There have been many articles in sports magazines, and there have been them in business publications as well, including the Wall Street Journal.  I was reading Fortune magazine’s article by Brian O’Keefe about Alabama, and it reminded me of the Balanced Scorecard.  O’Keefe quotes Saban as saying “First you’ve got to have a vision. Then you’ve got to have a plan to implement it.”  I agree completely.  We’ve been helping many nonprofits and NGOs with visioning exercises, change agendas, and strategy maps to lay out the plan to implement the change needed in an organization.

As for the implementation plan at Alabama, there is a phrase for it “the Process.” The Process is a disciplined operational approach that keeps the assistant coaches and players focused on execution.  He thinks about all of the components and aligns all of the activities, including training, recruiting, practices, and academics to the Process.  Now, imagine your organization.  Do you take all of your business units or key functions and think about how they operate?  Are they all aligned in executing the strategy and getting the right things done?

One of the things I found interesting in the Fortune article is that O’Keefe points out that the Process gives the coaches and the players more confidence in what happens.  If they need to adjust on the field, in the middle of the game, they can, because they know they have a set of activities that they have been working on and they trust that everyone knows their roles.  Again, if you have a clear strategy in your organization, you will be able to adjust when something extraordinary happens because your entire team will have a vision of where you are trying to go.  In the mission-driven space, I’m confident that Saban would love City-Stat, School-Stat, and strategy review meetings as a way to examine the activities, look at data, and make decisions to help achieve results.  His results speak for themselves: 48-6 in the last five years.  They are 4-0 this year (at the time of this blog). Two crystal trophies are in the cabinet so far. David Norton would be impressed with the Achievement Results.   Roll Tide!!!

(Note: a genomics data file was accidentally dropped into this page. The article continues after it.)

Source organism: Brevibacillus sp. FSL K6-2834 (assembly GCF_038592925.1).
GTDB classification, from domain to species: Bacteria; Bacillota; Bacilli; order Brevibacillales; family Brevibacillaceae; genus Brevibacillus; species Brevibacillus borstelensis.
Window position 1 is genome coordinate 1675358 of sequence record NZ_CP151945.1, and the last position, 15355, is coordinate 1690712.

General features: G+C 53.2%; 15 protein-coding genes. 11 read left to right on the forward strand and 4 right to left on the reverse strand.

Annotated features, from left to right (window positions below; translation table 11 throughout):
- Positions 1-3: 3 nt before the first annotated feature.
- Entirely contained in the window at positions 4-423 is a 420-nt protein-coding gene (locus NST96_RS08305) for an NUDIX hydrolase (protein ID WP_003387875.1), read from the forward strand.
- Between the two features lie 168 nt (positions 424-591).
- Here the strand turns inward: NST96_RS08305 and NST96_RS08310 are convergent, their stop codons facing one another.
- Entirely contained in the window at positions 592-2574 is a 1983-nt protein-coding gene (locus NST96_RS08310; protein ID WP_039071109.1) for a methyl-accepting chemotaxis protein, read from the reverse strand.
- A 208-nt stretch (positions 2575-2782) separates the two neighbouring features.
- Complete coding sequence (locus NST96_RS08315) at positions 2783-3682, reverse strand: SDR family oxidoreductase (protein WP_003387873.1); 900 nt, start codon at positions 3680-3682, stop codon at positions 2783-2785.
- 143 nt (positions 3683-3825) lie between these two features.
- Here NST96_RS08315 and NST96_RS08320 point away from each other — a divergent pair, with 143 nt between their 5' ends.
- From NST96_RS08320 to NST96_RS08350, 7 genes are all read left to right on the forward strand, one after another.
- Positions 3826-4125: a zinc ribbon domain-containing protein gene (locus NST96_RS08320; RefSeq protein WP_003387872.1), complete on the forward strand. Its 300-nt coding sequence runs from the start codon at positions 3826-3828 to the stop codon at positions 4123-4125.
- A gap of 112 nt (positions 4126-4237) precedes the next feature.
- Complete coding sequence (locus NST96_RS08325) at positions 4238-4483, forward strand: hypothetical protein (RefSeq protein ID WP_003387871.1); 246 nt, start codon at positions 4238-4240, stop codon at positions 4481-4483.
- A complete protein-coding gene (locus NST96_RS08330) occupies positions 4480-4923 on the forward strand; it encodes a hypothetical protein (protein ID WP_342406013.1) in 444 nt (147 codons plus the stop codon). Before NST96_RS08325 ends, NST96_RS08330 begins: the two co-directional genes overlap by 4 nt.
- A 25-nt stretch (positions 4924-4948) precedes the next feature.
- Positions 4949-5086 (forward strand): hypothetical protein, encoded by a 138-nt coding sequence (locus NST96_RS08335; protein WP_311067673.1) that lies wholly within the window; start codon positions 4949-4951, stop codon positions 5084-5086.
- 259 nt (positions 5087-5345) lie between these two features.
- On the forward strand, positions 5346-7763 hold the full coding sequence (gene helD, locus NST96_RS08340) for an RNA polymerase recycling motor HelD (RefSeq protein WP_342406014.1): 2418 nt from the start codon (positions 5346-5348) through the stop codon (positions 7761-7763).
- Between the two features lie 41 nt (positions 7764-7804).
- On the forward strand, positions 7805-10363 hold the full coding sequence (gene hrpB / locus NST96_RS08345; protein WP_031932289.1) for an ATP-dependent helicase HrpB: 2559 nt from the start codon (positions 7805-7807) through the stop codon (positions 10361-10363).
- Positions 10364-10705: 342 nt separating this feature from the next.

Do you have a Decision Making Process?

Posted February 15, 2012 10:23 PM by Ted Jackson

Let me quickly describe a dysfunctional organization. It is one whose leadership team meets on a regular basis. Maybe they meet weekly for 1 hour or monthly for 2-4 hours or even quarterly for 4-8 hours. They talk about all the things that are important to their organization. They discuss all of the challenges and successes. They fret over the complex and difficult issues, and then they break for the day and meet back again the next time. This might not seem all that unfamiliar to you.

more »

Effective Meeting Preperation, Management, and Follow-up Habits

Posted October 14, 2011 4:14 PM by Dylan Miyake

After dealing with the headaches of Excel and PowerPoint reporting, version control issues, and not being able to dynamically track all the things that a leadership team needs to know, and fast, we decided to develop a new kind of tool to make strategy review meetings more effective.

In this journey, we developed a piece of software called ClearPoint Strategy. ClearPoint is more than a simple scorecard or dashboard application. This is a tool that includes fifteen plus years of best-practices accumulated by developing and implementing effective strategic plans across many high-performing organizations.

But real success does not come from a slick software alone. There are other habits and patterns that a leadership team needs to understand and value. In this article, we try to capture the people-process through which an organization can prepare for strategy review meetings, manage well organized and data-driven meetings, record decisions, and ensure accountability and timely follow-up on mission-critical items.

Continue reading for more details about each stage in the process:

more »